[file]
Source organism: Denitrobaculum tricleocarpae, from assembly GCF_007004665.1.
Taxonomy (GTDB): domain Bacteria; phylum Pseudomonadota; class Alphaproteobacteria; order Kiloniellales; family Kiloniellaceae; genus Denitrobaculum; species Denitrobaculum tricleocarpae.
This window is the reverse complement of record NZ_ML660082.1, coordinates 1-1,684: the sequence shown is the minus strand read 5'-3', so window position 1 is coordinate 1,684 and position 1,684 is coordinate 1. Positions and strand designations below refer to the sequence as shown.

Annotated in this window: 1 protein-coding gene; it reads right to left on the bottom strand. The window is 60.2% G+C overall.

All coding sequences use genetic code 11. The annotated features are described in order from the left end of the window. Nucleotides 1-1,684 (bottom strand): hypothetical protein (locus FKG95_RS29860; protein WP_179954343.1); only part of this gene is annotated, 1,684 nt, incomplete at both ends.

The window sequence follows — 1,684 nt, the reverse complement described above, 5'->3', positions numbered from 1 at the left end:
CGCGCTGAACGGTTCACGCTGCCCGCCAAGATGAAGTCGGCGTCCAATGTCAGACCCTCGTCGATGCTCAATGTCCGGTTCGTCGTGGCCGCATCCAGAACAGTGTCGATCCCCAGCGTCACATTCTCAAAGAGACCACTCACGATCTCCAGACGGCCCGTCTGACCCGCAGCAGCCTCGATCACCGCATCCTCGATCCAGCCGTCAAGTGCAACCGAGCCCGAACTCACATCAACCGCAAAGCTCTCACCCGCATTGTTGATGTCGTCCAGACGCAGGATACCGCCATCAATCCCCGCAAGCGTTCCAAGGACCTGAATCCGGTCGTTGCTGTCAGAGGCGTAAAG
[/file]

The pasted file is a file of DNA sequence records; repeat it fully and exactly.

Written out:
Source organism: Denitrobaculum tricleocarpae, from assembly GCF_007004665.1.
Taxonomy (GTDB): domain Bacteria; phylum Pseudomonadota; class Alphaproteobacteria; order Kiloniellales; family Kiloniellaceae; genus Denitrobaculum; species Denitrobaculum tricleocarpae.
This window is the reverse complement of record NZ_ML660082.1, coordinates 1-1,684: the sequence shown is the minus strand read 5'-3', so window position 1 is coordinate 1,684 and position 1,684 is coordinate 1. Positions and strand designations below refer to the sequence as shown.

Annotated in this window: 1 protein-coding gene; it reads right to left on the bottom strand. The window is 60.2% G+C overall.

All coding sequences use genetic code 11. The annotated features are described in order from the left end of the window. Nucleotides 1-1,684 (bottom strand): hypothetical protein (locus FKG95_RS29860; protein WP_179954343.1); only part of this gene is annotated, 1,684 nt, incomplete at both ends.

The window sequence follows — 1,684 nt, the reverse complement described above, 5'->3', positions numbered from 1 at the left end:
CGCGCTGAACGGTTCACGCTGCCCGCCAAGATGAAGTCGGCGTCCAATGTCAGACCCTCGTCGATGCTCAATGTCCGGTTCGTCGTGGCCGCATCCAGAACAGTGTCGATCCCCAGCGTCACATTCTCAAAGAGACCACTCACGATCTCCAGACGGCCCGTCTGACCCGCAGCAGCCTCGATCACCGCATCCTCGATCCAGCCGTCAAGTGCAACCGAGCCCGAACTCACATCAACCGCAAAGCTCTCACCCGCATTGTTGATGTCGTCCAGACGCAGGATACCGCCATCAATCCCCGCAAGCGTTCCAAGGACCTGAATCCGGTCGTTGCTGTCAGAGGCGTAAAG